Defendants: How To Win A Defamation Case Without Filing An Anti-SLAPP Motion Or Going To Trial

As I sit here and enjoy another sunny day in Los Angeles, California, I think to myself, "man, I’m lucky." I get to litigate cases which intrigue me, and get to help people resolve their disputes without resorting to self-help (in most instances).

But you’re not here to listen to my idle musings.

You’re reading this because you want to know what’s the single biggest weapon to knock out a defamation lawsuit post-anti-SLAPP motion.

Now, my guess is that you’ve probably already tried filing an anti-SLAPP motion and you lost . . .

And . . .

You don’t want to go trial because you know it’s a big risk and it could end up costing you a lot of money (aside from the attorney’s fees).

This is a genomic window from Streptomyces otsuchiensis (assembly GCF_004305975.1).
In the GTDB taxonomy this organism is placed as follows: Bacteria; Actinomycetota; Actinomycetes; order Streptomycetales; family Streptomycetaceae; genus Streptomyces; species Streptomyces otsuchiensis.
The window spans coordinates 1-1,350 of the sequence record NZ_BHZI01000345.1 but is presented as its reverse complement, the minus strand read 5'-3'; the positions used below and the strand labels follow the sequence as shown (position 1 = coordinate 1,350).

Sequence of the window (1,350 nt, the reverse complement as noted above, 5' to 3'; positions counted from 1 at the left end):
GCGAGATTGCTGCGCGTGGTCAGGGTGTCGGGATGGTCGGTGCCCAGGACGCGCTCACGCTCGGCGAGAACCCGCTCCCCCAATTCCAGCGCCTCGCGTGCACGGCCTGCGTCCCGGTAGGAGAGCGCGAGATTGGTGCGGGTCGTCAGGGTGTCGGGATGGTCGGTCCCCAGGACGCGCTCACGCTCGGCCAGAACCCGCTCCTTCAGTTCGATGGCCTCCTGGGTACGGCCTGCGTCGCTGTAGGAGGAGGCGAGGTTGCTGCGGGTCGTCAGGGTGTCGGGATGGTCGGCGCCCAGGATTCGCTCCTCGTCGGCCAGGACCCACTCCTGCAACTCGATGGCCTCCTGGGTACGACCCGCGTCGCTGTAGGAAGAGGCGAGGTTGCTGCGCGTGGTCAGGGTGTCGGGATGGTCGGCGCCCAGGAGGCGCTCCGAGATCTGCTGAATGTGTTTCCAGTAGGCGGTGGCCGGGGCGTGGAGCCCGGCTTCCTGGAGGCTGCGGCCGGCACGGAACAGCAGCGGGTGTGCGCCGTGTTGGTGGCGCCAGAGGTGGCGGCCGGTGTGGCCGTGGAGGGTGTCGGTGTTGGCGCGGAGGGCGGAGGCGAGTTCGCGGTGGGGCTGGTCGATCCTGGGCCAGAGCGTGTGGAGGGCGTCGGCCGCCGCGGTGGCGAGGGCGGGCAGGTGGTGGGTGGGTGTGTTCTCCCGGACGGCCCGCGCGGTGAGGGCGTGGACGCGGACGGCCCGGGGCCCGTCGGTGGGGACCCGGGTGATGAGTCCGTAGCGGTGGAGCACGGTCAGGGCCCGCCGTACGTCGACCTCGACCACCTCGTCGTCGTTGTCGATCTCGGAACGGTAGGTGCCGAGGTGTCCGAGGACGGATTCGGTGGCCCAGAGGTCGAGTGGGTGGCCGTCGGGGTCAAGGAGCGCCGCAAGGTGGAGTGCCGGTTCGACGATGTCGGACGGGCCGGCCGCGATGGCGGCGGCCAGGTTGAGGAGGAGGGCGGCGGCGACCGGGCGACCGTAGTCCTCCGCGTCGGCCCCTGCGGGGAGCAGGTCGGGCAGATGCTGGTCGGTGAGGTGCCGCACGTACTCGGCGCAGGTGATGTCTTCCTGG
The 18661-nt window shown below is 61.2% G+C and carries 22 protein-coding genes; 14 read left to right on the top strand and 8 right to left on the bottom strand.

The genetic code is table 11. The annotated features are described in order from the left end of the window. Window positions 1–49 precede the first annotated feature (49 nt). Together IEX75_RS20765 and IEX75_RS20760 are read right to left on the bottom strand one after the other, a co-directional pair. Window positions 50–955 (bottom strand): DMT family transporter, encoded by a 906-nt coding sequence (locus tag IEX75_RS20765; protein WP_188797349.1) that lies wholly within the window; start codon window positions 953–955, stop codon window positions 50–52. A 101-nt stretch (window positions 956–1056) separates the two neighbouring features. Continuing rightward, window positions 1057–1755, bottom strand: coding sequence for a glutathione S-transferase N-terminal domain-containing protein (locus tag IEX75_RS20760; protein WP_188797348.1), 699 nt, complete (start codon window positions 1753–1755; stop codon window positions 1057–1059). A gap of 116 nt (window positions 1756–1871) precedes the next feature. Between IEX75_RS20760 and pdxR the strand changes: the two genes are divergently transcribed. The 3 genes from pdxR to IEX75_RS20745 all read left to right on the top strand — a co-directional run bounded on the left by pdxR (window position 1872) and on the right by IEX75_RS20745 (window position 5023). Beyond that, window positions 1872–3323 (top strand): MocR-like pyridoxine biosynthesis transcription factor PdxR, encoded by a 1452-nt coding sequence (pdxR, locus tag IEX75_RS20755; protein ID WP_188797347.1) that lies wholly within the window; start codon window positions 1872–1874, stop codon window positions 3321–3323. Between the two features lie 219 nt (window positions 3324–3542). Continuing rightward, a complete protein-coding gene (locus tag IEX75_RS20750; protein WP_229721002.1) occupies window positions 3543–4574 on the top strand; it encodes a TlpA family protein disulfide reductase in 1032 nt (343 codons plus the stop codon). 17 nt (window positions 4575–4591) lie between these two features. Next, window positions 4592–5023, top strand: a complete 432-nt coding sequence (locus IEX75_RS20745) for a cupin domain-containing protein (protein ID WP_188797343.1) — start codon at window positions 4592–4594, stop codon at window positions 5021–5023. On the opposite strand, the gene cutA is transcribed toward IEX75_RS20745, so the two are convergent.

So what is this weapon of choice in defamation cases?

It’s the almighty Motion for Summary Judgment.

What you might know is that it has the potential to knock out each of your opponent’s claims.

However, what you might not know is that it is particularly potent in the defamation and/or invasion of privacy context.

Specifically, courts have held that:

"Summary judgment is a favored remedy in defamation and invasion-of-privacy cases due to the chilling effect of protracted litigation on First Amendment rights."

and . . .

“[T]he courts impose more stringent burdens on one who opposes the motion and require a showing of high probability that the plaintiff will ultimately prevail in the case. In the absence of such showing, the courts are inclined to grant the motion and do not permit the case to proceed past the summary judgment stage.”

The message is clear to defendants:

All things being equal, the court is likely to rule in your favor.

I just shared an extremely important piece information with you that most attorneys don’t even know about. If you enjoyed it, and you want to get more great information, click here to get the "Ultimate Beginner’s Guide To Defamation Law."


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